My 13-year-old son read this book, my 86-year-old mother read this book, and I read it, too. Aside: Back in the late ’90s, I hired co-author Wayne Coffey to write a book that I packaged for the NBA, The Kobe Bryant Story, and Wayne was not only a total professional, but a great, easy-going guy, too. “It’s a gripping memoir, a brutally honest account of family woes, childhood abuse and his failures as a husband and father. But it’s also a meditation on contemporary baseball that is insightful without throwing anyone under the bus, save the author himself. (And maybe Alex Rodriguez.) It might be the finest piece of nonfiction baseball writing since Ball Four. Perhaps above all, it’s a classic epic quest, a flawed hero’s unlikely odyssey to the major leagues and to discovering the mystical pitch that helped him get there.” — Sports Illustrated.
Turning Two by Bud Harrelson with Phil Pepe *
A friend in publishing sent me the Advance Reading Copy (ARC), and I’ll get to it, promise. Harrelson is a bit of an enigma to me. He was beloved in my house as a player — Mom had a crush on “Little Buddy” — and who could deny the spunk of the famous Pete Rose fight. Time passes, though, and Harrelson replaced Davey Johnson as manager in 1990. Buddy lasted for 145 excruciating games, and seemed overmatched and out-of-touch every step of the way. But he played on the ’69 team, and coached the ’86 team, so he was right in the middle of a lot of great Mets history. Addendum: Fun, light, easy, worth reading for Mets fans.
If At First: A Season with the Mets by Keith Hernandez & Mike Bryan *
The ’85 season was one of the most enjoyable in Mets history, and this book takes you through it all the way to St. Louis. Library Journal called a “candid, well-written anecdotal record of the 1985 season.”
Pure Baseball by Keith Hernandez & Mike Bryan *
Keith takes readers pitch by pitch through two 1993 MLB games involving the Phillies/Braves and Tigers/Yankees. “Mr. Hernandez’s opinions and pet-peeves — intentional walks, early-inning sacrifices, throwing fastballs to prevent stolen bases, large gaps in the outfield, pitchers who ‘nibble. nibble, nibble,” — are well thought out and clearly articulated. [He] is particularly strong in analyzing the cat-and-mouse game played between pitchers and hitters as the count shifts the odds back and forth.” — New York Times Book Review.
The Worst Team Money Can Buy by Bob Klapisch & John Harper *
I just read this book and totally enjoyed it. Recommended. Yes, it recounts a particularly abhorrent time in Mets history — Vince Coleman, Jeff Torborg, Bobby Bonilla, and the same clueless ownership we suffer from today — but it is really about the realities of being a beat reporter. “A critical perspective on one of baseball’s most interesting and turbulent franchises, and an equally interesting look at the relationship between beat writers and the team they cover.” — Bob Costas.
The New York Mets: The Whole Story by Leonard Koppett
Koppett is a famed baseball historian, and a member of the Hall of Fame Writer’s Wing who has written many fine books on baseball, including The Man in the Dugout, Koppett’s Concise History of Major League Baseball and The Thinking Fan’s Guide to Baseball. So my guess is this is a cut above the standard clip job these after-the-championship books generally are.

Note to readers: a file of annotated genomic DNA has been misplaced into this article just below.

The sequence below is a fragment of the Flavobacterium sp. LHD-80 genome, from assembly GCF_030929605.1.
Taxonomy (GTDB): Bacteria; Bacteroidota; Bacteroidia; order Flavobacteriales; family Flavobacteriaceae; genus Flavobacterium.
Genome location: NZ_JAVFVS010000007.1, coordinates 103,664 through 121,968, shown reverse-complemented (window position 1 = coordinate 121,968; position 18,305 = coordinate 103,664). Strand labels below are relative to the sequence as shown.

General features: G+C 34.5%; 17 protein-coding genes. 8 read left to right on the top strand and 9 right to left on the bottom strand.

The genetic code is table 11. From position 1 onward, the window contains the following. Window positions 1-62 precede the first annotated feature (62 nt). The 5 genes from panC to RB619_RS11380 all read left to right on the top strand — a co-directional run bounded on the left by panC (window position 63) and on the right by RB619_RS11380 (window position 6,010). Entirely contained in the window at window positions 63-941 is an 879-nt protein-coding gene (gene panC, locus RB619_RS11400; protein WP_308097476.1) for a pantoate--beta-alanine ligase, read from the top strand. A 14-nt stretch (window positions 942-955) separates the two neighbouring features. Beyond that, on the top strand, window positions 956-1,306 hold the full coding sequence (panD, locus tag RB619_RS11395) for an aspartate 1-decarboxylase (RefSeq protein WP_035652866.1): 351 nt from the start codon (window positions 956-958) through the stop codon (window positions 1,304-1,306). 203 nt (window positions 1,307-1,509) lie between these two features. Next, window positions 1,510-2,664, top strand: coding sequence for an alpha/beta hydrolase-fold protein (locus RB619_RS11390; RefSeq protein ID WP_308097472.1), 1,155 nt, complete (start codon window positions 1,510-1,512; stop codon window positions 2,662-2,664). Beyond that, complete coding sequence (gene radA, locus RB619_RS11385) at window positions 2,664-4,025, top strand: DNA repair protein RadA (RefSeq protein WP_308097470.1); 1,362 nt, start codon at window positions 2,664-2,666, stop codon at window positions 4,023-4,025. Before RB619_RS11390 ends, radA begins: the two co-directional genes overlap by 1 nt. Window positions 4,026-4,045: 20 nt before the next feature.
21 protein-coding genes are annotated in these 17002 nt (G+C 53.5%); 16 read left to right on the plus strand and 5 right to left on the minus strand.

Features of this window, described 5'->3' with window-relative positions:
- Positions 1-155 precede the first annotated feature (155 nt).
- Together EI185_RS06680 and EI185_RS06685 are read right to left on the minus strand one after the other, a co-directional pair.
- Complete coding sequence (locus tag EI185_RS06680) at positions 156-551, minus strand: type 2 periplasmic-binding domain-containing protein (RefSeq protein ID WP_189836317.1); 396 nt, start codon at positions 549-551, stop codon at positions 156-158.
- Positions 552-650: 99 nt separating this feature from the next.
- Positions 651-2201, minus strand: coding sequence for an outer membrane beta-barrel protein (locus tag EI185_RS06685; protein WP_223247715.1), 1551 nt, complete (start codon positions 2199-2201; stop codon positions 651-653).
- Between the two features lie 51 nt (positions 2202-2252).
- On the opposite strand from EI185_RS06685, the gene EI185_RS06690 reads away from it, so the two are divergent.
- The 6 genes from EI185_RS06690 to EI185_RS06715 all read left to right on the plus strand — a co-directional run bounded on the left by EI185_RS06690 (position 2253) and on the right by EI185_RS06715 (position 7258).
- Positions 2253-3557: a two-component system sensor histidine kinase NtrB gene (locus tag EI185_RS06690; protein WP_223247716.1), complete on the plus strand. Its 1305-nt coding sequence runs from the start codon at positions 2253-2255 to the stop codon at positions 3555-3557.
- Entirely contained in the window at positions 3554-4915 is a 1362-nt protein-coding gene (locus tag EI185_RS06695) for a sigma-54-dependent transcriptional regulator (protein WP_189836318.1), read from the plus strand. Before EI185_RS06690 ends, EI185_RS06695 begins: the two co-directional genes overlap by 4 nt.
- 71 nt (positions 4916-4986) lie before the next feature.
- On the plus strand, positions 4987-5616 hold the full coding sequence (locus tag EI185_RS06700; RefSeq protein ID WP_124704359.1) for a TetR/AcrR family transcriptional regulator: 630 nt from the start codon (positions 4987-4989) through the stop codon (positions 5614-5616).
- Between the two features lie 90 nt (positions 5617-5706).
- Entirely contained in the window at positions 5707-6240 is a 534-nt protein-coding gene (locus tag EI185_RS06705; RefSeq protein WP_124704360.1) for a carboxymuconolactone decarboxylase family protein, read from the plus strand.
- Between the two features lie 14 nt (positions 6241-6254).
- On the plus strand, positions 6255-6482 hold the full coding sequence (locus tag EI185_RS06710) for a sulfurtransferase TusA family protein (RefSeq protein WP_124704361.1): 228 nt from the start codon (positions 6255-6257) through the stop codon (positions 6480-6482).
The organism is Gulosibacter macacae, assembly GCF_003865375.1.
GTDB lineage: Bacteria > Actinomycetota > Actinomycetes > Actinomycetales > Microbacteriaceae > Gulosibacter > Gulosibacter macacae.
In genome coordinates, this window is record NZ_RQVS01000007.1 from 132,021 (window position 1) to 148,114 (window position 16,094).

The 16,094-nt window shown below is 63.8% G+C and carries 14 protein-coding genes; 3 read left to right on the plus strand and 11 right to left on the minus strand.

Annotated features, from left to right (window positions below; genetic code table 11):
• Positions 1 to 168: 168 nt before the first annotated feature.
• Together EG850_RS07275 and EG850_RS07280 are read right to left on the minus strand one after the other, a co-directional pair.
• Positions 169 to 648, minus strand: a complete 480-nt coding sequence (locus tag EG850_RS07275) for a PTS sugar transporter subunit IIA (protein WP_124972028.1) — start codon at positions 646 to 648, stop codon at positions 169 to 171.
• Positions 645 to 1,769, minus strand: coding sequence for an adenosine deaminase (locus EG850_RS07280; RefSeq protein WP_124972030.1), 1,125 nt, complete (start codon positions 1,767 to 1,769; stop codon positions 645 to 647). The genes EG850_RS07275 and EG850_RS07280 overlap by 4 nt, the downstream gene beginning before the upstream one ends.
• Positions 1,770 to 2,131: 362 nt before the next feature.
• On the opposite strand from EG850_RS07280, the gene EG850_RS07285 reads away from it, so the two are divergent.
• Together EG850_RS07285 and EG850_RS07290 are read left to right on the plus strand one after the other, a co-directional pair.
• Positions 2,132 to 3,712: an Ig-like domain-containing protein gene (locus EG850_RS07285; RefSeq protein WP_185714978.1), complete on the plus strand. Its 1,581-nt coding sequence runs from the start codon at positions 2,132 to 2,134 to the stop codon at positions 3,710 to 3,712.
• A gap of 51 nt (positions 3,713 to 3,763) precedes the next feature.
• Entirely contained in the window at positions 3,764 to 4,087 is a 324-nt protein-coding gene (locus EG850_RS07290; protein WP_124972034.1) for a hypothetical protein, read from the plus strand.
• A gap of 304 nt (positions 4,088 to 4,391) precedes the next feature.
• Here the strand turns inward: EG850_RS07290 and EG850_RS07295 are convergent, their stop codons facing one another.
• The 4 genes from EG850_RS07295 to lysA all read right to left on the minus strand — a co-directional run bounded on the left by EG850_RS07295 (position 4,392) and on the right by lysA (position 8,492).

Screwball by Tug McGraw and Joseph Durso
Good luck finding a clean copy of this one, folks. Came out in 1975. From what little I can tell, Tug — one of the game’s more colorful, exuberant characters — recounts his year’s with the Mets. Our friend, Greg Prince (of the Faith and Fear in Flushing blog), speaks highly of it, and that’s good enough for me.
When the Bad Guys Won by Jeff Pearlman *
I stayed away for a long time because of the bad reviews, but grabbed a used copy and read it. Here’s Booklist: “[Pearlman] wants to tell you what terribly bad boys these Mets were. There is no boozing, drug use, or bimbo eruption that he does not describe, nor does he miss a single evil quote from one player about another. Doc Gooden’s and Darryl Strawberry’s silken and glorious talents are not examined nearly so much as their wastrel paths to drug and alcohol use are scrupulously detailed. Rampant sexism and underhanded racism were certainly part of the baseball scene in 1986, but must Pearlman revel in them with such glee?” On the other hand, PW opined: “Mets fans will enjoy this affectionate but critical look at this exciting season.”
Greg Prince is the co-blogger behind Faith and Fear in Flushing. He’s as devout a Mets fan as they come — and he’s a real writer, too. Here he gives a personal account of what it truly means to root, root, root for the home team. “If you love a Mets fan, like a Mets fan or just know a Mets fan, buy them this book. They will cherish it.” — Baseball Digest.
The Amazin’ Mets 1962-69 by William Ryczek
From Amazon: “Based on interviews with more than one hundred former players and extensive research by one of the more highly regarded baseball historians writing today, the book covers the era in unprecedented detail. Any Met fan from the 1960s will find some familiar stories along with some they’ve probably never read before. Presented in an easy-to-read, narrative style, this book traces the rapid ascent of the Mets and explores the reasons for their early failure and dramatic success.”